Bottom Line Up-Front
- Make Short Videos (<6 minutes)
- 2 to 3 minutes must grab them
- At 6 minutes you start to lose students
- At 10 minutes they’re all gone!
- Start with a Point of Interest!
- Shocking Statistic
- Remarkable Story or Case
- Follow the “IDEA” paradigm for inquiry-based design
- Speak Quickly and Enthusiastically!
- Don’t talk slowly…you’ll lose the audience
- Show your love of the material!
- Add a transcript / subtitles for accessibility
- Make Short Videos (<6 minutes)
The effectiveness of our courses on edX and using short videos for a flipped active learning (blended) classroom is fundamentally based on two things: good content and learner engagement. Stipulating that our programs should be rich in content, this summary is focused on creating videos that are engaging for the learner. It is not about the technology side.
Phillip Guo, Juho Kim, and Rob Rubin (University of Rochester, MIT and edX, respectively) have researched 6.9 million video sessions on the edX platform. Their findings are presented in the paper “How Video Production Affects Student Engagement: An Empirical Study of MOOC Videos.” The guidance I present is a summary of key lessons they learned from their research, plus other readings.
Shorter Videos are More Engaging
There is strong evidence that attention tends to drop off after 6 minutes. The recommendation is to invest in pre-production planning and segment videos into 6-minute chunks. I think it was Mark Twain who is quoted as having said after writing a friend a very long letter, “I would have written you a shorter letter, but I didn’t have time.” It takes a great deal of work to create a content-rich 6-minute video and the notion is that “it takes meticulous planning to explain a concept succinctly.”
Making videos Interesting
Engaging the learners means we want the video to have personality. Apparently, Madison Avenue production not only does not matter but it gets in the way of an intimate & personal connection with the learner. There are three ways to start a video that get the learners’ attention. First, start by telling a story that illustrates why the topic is important and connects you with the topic. Second, begin with a stunning fact that gets attention. Last, ask a question … “Did you know…”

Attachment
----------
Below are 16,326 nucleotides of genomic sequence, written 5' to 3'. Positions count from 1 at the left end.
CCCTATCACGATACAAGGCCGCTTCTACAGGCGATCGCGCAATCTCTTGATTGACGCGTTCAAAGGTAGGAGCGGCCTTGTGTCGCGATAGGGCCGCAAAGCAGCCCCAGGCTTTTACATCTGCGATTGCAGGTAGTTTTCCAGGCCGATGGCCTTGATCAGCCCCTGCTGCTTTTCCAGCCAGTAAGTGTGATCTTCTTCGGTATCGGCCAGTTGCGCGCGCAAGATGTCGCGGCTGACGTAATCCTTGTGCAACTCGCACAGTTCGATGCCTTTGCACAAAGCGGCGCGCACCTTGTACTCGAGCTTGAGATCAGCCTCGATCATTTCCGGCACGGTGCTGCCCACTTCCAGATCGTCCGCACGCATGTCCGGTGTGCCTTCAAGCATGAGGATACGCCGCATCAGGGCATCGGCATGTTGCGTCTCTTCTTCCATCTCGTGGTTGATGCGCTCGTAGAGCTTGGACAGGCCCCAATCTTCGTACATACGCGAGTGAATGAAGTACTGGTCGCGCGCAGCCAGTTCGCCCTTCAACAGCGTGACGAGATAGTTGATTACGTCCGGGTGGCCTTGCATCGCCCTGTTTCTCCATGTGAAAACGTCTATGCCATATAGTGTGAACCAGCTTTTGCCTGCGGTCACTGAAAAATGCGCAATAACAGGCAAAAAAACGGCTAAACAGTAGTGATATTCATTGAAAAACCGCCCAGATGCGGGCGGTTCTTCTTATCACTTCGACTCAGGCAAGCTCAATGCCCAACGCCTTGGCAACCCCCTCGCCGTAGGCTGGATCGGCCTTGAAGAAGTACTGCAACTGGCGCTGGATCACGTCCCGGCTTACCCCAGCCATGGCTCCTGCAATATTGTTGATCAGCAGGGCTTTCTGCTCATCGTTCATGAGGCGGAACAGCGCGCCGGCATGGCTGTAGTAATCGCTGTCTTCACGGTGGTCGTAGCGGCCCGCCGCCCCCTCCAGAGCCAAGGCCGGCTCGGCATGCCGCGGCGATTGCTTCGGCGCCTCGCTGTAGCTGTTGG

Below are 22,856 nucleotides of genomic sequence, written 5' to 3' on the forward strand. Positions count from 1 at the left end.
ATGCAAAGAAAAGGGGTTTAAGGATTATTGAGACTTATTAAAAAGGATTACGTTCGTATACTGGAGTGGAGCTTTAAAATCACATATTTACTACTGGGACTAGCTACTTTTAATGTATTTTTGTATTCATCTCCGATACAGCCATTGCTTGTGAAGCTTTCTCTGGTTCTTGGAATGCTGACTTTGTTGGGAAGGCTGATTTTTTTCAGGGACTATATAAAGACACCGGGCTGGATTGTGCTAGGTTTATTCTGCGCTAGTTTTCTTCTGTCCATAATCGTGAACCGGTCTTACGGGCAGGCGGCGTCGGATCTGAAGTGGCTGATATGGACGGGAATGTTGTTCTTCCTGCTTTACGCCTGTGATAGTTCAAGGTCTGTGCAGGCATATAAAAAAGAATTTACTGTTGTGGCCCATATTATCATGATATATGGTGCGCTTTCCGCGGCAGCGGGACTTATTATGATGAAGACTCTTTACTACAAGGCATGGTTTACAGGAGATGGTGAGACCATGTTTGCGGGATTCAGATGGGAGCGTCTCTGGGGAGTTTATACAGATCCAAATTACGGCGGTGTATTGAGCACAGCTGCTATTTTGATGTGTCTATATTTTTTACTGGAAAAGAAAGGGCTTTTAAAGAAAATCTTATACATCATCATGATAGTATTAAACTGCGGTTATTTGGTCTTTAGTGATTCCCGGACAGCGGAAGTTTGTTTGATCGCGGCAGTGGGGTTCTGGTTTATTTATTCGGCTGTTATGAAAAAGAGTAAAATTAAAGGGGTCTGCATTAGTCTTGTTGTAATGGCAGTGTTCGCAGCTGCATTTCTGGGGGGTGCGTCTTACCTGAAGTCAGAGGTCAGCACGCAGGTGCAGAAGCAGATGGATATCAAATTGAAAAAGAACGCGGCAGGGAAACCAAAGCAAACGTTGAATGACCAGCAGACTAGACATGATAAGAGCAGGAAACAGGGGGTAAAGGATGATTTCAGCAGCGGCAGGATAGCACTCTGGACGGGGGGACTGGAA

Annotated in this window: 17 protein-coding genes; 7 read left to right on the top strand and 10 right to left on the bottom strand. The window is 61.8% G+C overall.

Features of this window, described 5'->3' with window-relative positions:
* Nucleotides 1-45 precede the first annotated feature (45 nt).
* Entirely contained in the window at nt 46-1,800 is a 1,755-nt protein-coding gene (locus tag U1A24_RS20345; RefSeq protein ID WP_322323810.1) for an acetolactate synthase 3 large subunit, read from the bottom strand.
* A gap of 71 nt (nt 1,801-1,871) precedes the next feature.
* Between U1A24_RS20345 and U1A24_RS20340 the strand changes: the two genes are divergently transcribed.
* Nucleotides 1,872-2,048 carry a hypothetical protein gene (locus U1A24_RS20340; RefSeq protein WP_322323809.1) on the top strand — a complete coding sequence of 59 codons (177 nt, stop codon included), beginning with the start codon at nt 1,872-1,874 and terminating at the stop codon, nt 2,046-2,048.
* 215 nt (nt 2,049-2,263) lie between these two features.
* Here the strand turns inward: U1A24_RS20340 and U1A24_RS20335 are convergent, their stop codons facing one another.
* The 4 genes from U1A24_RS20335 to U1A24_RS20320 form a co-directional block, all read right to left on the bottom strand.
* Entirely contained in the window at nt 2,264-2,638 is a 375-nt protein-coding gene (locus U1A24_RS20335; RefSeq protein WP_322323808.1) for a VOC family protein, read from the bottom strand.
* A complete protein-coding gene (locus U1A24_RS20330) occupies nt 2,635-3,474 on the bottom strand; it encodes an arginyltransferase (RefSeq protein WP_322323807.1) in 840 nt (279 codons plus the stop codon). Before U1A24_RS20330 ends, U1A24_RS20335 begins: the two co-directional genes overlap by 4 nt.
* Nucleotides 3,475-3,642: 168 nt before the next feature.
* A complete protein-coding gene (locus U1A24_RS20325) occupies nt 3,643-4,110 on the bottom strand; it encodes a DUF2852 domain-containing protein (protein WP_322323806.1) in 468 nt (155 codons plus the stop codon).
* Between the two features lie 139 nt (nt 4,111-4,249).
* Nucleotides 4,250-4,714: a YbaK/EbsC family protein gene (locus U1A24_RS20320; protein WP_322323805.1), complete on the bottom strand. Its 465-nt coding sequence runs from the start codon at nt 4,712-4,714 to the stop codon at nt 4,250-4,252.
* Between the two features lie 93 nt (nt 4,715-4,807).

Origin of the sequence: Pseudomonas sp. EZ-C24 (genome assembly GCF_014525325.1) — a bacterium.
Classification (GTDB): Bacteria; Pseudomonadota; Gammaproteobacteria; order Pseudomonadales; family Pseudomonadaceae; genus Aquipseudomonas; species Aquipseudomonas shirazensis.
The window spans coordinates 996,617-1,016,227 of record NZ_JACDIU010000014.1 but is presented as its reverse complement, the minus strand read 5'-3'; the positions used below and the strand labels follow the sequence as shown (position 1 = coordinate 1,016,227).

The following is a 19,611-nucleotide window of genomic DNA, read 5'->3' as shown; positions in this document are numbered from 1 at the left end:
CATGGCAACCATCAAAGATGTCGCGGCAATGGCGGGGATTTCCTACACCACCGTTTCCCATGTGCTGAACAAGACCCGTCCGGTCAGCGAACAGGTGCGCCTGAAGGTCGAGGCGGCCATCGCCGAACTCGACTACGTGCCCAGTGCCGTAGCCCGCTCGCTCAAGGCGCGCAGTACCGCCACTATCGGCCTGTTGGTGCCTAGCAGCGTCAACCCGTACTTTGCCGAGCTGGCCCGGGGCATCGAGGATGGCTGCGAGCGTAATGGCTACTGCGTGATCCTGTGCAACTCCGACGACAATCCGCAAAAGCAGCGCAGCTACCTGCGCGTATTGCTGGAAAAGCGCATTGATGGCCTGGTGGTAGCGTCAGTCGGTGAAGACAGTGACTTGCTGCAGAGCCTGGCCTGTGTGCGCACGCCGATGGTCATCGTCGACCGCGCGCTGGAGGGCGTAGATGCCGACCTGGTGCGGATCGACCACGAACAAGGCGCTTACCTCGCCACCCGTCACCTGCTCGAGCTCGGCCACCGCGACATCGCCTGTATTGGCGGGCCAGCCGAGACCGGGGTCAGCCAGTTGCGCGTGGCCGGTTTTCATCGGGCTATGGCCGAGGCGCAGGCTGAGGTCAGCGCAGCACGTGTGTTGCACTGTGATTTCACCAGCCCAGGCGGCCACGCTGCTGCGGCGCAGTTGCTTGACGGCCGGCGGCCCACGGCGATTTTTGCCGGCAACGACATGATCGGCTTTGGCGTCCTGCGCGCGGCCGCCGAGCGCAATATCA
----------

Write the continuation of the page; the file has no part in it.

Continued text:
When designing the video, consider this inquiry-based design strategy using the “IDEA” paradigm for each module in your course:
- Inquire – compelling and engaging content
- Discover – discovering new ideas and connections from inquiry
- Explain – explaining how these connections work with science
- Apply – applying new knowledge through skill tests or challenges
Shooting video in your office or other individualized settings is a plus. Also, a combination of the instructor’s talking head with Khan-Style hand drawn illustrations is very appealing. Power Point can be used, but only when interspersed with video of the instructor and other illustrations. Power Point animations and transitions help to make a slide deck interesting + the fewer words the better. Graphic images ~ pictures are worth a thousand words! Voiceover PowerPoint is a quick technique that expedites the production process and can be combined with live video of the instructor in editing. Video of the instructor should begin and finish all videos with others inserted at opportune times.
A good instructor makes eye contact with the learner. So, look straight into the camera and speak just like you are discussing the material with the learner sitting in your office. This is also a new format. You are not talking one-to-many. You are talking one-to-one with the learner. So, speak to them earnestly like a friend explaining a concept you really care about. This is a personal connection opportunity, not a PR promo!
Speaking Rate Affects Engagement
In the referenced paper “Students generally engaged more with videos where instructors spoke faster.” They noticed that “fast-speaking instructors conveyed more energy and enthusiasm.” “Whenever possible, edit in post-production to remove instances of “umm,” “uhh,” and other pauses and filler words.”
Note that this goes against the old belief in speaking more slowly and deliberately for an international audience. That’s definitely not what’s needed. Why? Students can slow you down, rewind your video, and they’ll have transcripts to refer to during reading.
The Bottom Line
Our goal is to have every one of the videos we develop 6 to 8 minutes but under no condition more than 20 minutes, be engaging, and convey not only energy and enthusiasm, but also love of the content. Of course, content is king and engaging videos are useless if the content is not rich!
Cable, J. H. (2020). Converting to Online Teaching: A series of short guidance articles for educators and institutions – Introduction, PM World Journal, Vol. IX, Issue V, May. Available online at https://pmworldlibrary.net/wp-content/uploads/2020/04/pmwj93-May2020-Cable-converting-to-teaching-online-1-introduction.pdf
This article appeared in PM World Journal, Vol. IX, Issue XII, December 2020.
John Cable, Director, Project Management Center for Excellence, University of Maryland
How to cite this article: Cable, J. H. (2020). Converting to Online Teaching: A Series of short guidance articles for educators and institutions – Video Production Guidance, PM World Journal, Vol. IX, Issue XII, December.
edX 2020 Impact Report, edX.org
How Video Production Affects Student Engagement: An Empirical Study of MOOC Videos, Phillip Guo, University of Rochester; Juho Kim, MIT; Rob Rubin, edX
Certified Professional in Training Management session, Dr. Doug Harward
How to Start a Speech, by Conor Neill, Ted Talk
Posted by Kathy Frankle on December 9, 2020